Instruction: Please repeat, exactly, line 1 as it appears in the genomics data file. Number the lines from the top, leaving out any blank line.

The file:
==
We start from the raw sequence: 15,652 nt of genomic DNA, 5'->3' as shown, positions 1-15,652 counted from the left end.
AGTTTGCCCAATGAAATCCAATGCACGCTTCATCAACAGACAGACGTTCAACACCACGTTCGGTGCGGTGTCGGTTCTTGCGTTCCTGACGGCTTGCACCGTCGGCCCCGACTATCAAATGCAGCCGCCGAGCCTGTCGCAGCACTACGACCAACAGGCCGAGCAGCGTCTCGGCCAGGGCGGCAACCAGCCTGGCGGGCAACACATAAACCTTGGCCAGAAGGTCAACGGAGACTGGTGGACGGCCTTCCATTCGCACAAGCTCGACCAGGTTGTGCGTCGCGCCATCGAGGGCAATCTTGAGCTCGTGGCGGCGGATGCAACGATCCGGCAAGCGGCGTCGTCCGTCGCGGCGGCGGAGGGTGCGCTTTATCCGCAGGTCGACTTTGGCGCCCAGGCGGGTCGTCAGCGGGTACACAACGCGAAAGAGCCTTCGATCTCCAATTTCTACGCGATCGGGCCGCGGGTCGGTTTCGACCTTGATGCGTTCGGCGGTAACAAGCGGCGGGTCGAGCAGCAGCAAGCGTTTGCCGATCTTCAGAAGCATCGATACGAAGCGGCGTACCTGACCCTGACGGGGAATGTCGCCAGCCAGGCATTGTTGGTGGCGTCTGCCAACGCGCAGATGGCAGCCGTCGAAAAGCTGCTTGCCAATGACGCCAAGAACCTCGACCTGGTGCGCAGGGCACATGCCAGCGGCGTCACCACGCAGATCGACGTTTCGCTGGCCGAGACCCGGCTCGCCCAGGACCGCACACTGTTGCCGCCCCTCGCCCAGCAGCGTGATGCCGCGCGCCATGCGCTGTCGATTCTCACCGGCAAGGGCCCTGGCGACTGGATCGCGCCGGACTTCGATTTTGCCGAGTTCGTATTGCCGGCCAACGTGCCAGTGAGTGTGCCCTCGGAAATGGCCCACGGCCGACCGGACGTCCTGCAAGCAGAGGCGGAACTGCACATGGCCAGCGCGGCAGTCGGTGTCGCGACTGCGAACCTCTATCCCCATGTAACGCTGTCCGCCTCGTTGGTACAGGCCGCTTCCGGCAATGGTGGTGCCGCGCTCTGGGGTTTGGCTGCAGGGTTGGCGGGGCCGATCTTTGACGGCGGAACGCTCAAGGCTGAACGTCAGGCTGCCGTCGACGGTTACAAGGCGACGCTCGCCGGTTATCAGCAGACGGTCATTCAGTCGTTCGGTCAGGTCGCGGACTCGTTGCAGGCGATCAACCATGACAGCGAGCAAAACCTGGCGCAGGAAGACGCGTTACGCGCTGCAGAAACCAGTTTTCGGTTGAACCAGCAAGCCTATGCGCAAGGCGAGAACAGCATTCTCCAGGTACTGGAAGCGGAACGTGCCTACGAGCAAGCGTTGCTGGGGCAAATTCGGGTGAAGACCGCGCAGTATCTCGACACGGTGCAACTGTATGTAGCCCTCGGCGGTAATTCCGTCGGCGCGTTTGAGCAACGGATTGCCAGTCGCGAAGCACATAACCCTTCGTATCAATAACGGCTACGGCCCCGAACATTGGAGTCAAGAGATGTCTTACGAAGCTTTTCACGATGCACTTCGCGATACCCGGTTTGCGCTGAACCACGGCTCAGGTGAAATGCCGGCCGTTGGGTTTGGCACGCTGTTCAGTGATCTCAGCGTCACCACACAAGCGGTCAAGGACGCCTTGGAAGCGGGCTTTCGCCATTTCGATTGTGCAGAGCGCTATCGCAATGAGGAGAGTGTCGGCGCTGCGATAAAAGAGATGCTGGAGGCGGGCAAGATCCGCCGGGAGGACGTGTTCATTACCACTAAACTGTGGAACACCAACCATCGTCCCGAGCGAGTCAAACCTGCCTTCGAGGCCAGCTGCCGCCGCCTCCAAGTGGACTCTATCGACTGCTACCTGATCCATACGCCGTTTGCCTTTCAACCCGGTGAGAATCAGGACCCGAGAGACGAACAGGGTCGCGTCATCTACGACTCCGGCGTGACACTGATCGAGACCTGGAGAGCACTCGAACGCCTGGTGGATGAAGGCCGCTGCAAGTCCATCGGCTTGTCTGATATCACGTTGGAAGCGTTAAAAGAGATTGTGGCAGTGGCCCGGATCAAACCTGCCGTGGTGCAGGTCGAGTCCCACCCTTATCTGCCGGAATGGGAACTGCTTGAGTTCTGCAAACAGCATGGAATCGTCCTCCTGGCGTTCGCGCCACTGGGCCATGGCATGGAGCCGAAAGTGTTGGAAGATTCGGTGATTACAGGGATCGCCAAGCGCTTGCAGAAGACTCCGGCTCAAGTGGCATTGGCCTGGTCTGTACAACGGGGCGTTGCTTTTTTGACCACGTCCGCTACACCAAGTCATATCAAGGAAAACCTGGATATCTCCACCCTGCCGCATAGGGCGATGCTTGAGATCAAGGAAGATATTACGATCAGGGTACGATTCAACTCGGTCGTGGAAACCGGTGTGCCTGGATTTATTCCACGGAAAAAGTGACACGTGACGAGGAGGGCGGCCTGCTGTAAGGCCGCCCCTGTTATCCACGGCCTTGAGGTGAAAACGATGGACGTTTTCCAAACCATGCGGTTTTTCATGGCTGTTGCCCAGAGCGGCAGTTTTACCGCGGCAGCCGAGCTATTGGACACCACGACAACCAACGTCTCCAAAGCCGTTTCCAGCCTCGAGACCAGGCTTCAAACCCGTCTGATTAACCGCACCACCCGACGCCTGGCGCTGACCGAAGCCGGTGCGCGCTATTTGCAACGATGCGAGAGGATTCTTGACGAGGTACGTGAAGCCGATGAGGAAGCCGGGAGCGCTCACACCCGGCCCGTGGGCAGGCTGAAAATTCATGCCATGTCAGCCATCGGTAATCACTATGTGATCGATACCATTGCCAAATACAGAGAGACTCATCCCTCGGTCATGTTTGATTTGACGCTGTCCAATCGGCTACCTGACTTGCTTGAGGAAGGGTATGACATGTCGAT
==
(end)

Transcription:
We start from the raw sequence: 15,652 nt of genomic DNA, 5'->3' as shown, positions 1-15,652 counted from the left end.